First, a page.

Debt restructuring and bankruptcy
The Law on Bankruptcy No. IX-216 of 2001 (as amended, the LB) and the Law on Restructuring of Enterprises No. IX-218 of 2001 (as amended, the LR) set forth the legal framework for business insolvency and restructuring. The LR only applies to legal persons.
Based on the results of the assessment, a developed legal framework appears to exist for the IOH profession in Lithuania, which prima facie, displays a number of strengths. Nevertheless, such framework would benefit from further improvements to address certain important areas of weaknesses and thus improve IOH capacity and performance.
Lithuania’s electronic communications sector is governed mainly by the Law on Electronic Communications of 2004 (the “2004 Law”), as amended, most notably in 2007 and 2011, together with relevant subordinate legislation. In the 2012 assessment of the Electronic Communications sector Lithuania was rated as in high compliance as it had largely adopted best practice.
Energy and resource efficiency
The renewable energy and energy efficiency sectors in Lithuania are primarily regulated by the Law on Energy of 16 May 2002 (as amended), the Law on Renewable Energy of 24 June 2011 (as amended), the Law on Heat Sector No. IX-1565 of 20 May 2003 (as amended), the Law on Biofuel, Biofuels for Transport and Bio-oil No. VIII-1875 of 18 July 2000 (as amended).
Energy legal and regulatory reform
The Ministry of Energy has prepared a new National Energy Independence Strategy (‘the strategy’) to replace the 2007 National Energy Strategy. Currently, Lithuania relies primarily on oil and gas in its energy mix, and these fuels come from a single supplier, Russia. The goal of the strategy is for Lithuania to diversify its energy supply by 2020 by increasing interconnectedness with European electricity networks and liberalising its energy markets.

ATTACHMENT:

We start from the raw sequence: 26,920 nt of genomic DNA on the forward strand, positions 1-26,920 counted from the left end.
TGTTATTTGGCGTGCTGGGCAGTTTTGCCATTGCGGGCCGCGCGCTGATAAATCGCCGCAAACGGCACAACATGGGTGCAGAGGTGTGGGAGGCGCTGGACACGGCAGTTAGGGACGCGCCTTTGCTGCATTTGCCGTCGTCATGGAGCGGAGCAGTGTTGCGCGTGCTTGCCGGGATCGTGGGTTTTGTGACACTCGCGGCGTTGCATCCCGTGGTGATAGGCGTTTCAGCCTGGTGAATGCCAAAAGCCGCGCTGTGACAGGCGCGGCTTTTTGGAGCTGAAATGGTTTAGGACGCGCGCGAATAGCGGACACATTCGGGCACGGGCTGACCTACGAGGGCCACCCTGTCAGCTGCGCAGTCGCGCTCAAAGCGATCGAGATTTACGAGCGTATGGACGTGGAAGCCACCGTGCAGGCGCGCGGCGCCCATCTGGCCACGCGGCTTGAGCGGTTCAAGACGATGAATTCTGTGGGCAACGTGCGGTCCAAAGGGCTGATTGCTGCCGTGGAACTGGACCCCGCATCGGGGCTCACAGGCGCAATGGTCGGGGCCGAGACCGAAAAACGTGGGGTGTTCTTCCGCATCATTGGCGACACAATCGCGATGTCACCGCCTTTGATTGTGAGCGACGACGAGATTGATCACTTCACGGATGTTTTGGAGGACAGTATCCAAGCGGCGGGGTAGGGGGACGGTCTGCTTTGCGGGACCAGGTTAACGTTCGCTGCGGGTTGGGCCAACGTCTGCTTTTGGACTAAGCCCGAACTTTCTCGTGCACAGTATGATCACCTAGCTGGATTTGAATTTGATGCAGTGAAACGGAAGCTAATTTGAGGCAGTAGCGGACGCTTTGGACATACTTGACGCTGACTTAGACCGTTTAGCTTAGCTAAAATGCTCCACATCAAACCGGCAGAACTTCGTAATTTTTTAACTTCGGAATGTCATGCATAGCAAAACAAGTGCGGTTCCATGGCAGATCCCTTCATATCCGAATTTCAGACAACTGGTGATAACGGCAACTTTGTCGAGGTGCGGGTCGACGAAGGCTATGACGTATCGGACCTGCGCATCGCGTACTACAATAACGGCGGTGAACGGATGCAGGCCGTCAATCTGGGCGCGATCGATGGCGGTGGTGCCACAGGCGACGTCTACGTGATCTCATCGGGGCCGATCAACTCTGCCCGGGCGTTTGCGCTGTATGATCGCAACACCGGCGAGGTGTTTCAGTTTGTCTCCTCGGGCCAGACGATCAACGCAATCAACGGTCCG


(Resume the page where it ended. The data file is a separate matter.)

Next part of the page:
The Public Private Partnerships Law (the “PPP Law”) was adopted in 2009 repealing the Concession Law of 2000. Lithuania has further improved the legal framework for PPP and created a system which now regulates both concessions and general government and private entities’ partnership (“GGPEP") similar to PFI model used in United Kingdom.
EBRD Legal Reform projects
The EBRD assisted the Ministry of Economy with the creation of a workable legal framework allowing for the use of concessions in Lithuania as a basis for public private partnerships. The Bank provided expert advice on the main issues to be addressed by the Concessions Law, as well as on the requirements to be met under
EU legislation in view of the Lithuania’s EC accession bid. The assignment also included a follow up advice pending the submission of the draft Law to Parliament. The Law came into force on 1 October 2003.
Public procurement in the Republic of Lithuania is governed by the Law on Public Procurement of6 September 1997, No. I-1491, as amended by law No. X-471 of 22 December 2005 (the “PPL”). In addition, a number of laws govern operational aspects of public procurement, including application of the eProcurement tools in conducting public procurement procedures.
In the 2010 EBRD Public Procurement Assessment Lithuania scored to be in high compliance with international standards both in terms of public procurement legislation and practice. The Assessment has further shown that competition and uniformity are strongest, and efficiency of the public contract and enforceability are the weakest features of the regulatory framework in the public procurement sector (see Chart 12). In addition, local public procurement practice has proved to be regular and compliant with international standards.
- Public Procurement Sector Assessment 2010 – country profiles